Furthermore, within the duo\'s not all articles were classified the same. This emphasises the diversity of knowledge humans have and how it can affect decision-making. This diversity, one could argue, could lead to indecisiveness, a problem that did not seem to arise for our algorithm. However, one could ask oneself which is more important: being indecisive but eventually offering a nuanced decision, or being fast but unable to offer an explainable and/or interpretable decision.
Which is more important: being indecisive but eventually offering a nuanced decision, or being fast but unable to offer an explainable and/or interpretable decision?
Stop using algorithms to take decisions we cannot interrogate When compared to algorithms, humans are far more divergent in their thinking. This is because humans possess tacit and implicit knowledge of the world, which is difficult to express, extract, or codify in algorithms. Furthermore, one could argue that even if algorithms were explainable and interpretable, they still might not be suitable tools for governance. In our legal system, rules and regulations come to life when applied to real-life problems. In light of specific facts and circumstances, and guided by a normative framework informed by public values and interests, what on paper seems to be a rather fixed set of rules, suddenly becomes pliable, adaptable. This interaction between a \`static\` set of rules and an evolving normative framework, is partly what makes our legal system so robust. The set of rules that makes up an algorithm, on the other hand, is far more unmovable, threatening to result in a tool that does not allow itself or its (future) applicability to be questioned. This attitude might extend to humans who, fueled by their overestimation of algorithms, cease to assess the tool and unquestioningly implement the decisions it prescribes. It is therefore of utmost importance that we stop mapping algorithms on the scale of human intelligence and stop using them to take decisions we cannot interrogate.
Managing algorithmsConsidering that, for now, we have already turned our world over to algorithms, we should think of ways to understand them better and, most importantly, manage what we have built and done. The quest for explainability and interpretability is an essential field of study, as witnessed by the European Commission’s proposed AI Act. Although the Commission claims to set up a human-centric framework that puts people first, the proposal features fundamental gaps with regards to accountability. Our research leads to the following recommendations:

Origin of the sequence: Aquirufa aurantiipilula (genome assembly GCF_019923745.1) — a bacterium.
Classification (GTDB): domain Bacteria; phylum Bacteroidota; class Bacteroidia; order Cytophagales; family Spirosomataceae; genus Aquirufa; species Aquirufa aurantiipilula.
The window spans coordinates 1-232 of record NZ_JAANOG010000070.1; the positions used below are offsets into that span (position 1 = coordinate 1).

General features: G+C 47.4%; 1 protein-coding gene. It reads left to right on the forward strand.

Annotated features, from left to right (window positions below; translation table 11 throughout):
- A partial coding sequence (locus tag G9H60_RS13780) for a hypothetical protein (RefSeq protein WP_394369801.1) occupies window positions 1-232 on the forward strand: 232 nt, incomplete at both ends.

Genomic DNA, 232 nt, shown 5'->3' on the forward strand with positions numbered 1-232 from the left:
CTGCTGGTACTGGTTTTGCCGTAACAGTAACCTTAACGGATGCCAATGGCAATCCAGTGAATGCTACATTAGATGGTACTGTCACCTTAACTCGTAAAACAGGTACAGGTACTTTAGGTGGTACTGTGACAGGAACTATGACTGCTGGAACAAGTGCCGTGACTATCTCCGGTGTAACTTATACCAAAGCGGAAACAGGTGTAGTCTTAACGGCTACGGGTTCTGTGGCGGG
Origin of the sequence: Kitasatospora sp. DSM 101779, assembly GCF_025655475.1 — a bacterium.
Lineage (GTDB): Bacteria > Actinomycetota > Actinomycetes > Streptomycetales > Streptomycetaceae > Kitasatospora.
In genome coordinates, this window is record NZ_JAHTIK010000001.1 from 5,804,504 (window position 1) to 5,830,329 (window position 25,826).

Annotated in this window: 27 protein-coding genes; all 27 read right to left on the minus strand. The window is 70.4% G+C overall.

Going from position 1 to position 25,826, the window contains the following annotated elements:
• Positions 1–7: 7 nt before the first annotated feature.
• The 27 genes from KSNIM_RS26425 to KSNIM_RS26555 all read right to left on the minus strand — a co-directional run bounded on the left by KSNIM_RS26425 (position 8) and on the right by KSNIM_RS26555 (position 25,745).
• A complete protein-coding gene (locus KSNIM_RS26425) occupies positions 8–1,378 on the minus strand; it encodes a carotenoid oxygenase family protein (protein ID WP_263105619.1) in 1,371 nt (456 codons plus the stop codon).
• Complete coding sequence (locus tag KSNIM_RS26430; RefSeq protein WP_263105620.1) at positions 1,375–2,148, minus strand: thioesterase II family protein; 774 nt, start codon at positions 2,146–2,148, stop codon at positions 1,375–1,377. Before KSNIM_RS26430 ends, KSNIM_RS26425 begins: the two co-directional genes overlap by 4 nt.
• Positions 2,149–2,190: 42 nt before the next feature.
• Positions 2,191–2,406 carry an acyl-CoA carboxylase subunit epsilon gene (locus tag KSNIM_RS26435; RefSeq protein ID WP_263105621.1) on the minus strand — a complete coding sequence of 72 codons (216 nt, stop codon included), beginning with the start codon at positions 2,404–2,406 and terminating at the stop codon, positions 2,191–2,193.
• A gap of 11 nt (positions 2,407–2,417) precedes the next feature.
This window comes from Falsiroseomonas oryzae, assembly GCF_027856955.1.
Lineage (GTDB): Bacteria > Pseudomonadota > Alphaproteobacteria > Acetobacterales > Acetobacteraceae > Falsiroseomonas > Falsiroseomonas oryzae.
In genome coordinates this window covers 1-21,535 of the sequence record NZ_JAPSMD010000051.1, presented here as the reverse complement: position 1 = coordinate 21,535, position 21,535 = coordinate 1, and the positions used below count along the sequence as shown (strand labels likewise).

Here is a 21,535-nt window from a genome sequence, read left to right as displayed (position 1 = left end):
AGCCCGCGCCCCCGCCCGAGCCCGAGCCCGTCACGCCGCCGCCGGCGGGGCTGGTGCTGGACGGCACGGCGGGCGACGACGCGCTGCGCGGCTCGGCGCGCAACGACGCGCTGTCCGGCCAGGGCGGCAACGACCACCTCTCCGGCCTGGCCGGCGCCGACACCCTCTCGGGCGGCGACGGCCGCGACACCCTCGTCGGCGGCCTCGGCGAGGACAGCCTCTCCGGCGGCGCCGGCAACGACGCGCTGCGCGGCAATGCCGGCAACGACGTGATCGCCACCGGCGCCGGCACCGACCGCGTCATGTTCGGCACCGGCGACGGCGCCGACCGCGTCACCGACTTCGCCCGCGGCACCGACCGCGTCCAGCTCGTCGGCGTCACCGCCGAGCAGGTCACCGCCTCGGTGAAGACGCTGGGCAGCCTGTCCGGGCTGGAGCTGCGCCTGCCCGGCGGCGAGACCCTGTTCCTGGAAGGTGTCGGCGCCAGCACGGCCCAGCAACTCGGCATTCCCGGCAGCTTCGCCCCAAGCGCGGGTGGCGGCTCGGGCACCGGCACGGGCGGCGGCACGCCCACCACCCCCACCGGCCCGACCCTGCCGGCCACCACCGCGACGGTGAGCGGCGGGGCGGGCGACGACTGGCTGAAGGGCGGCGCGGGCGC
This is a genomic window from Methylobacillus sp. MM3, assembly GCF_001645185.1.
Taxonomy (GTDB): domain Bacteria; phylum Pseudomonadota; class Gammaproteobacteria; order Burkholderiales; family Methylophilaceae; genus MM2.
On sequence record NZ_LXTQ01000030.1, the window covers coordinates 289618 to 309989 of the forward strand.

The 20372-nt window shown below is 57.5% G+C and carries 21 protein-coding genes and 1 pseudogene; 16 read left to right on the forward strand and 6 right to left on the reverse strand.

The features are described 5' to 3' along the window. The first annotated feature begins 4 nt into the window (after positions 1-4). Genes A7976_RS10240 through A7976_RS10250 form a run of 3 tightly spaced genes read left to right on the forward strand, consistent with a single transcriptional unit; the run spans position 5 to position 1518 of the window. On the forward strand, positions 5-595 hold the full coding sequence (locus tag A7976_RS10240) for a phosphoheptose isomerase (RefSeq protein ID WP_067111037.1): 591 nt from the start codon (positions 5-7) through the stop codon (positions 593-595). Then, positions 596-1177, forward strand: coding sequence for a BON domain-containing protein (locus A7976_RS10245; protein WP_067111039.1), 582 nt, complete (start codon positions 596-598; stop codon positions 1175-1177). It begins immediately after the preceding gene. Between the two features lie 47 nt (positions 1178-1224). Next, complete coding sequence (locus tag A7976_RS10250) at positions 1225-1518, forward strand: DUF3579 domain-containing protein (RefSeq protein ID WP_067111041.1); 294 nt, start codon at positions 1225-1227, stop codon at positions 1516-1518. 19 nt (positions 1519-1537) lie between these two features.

Explainable and interpretable AI should be the norm, and research in this field should be prioritized so that we can move from a ‘black box’- to a ‘white box’ approach.
A human-in-the-loop approach would provide for human interaction in every step of the decision-making process. The humans in the loop should be diverse with regards to their knowledge, views and experiences. Furthermore, in light of epistemic and normative concerns, algorithms should never be the final arbiters in decision-making processes.
Accountability, through the ability to interrogate decisions, should be critical to algorithmic decision-making and facilitated by a national and/or European legal framework.
‘Let the algorithm decide’ is the wrong paradigm, as it puts human dignity at stake. Before we commit our societies entirely to algorithms, we need to think more carefully about ethical frameworks, explainability and transparency. Because algorithms need managers, too.
Decision-making in the age of algorithm. Comparing Random Forest Classifier with human evaluation on fake-news detection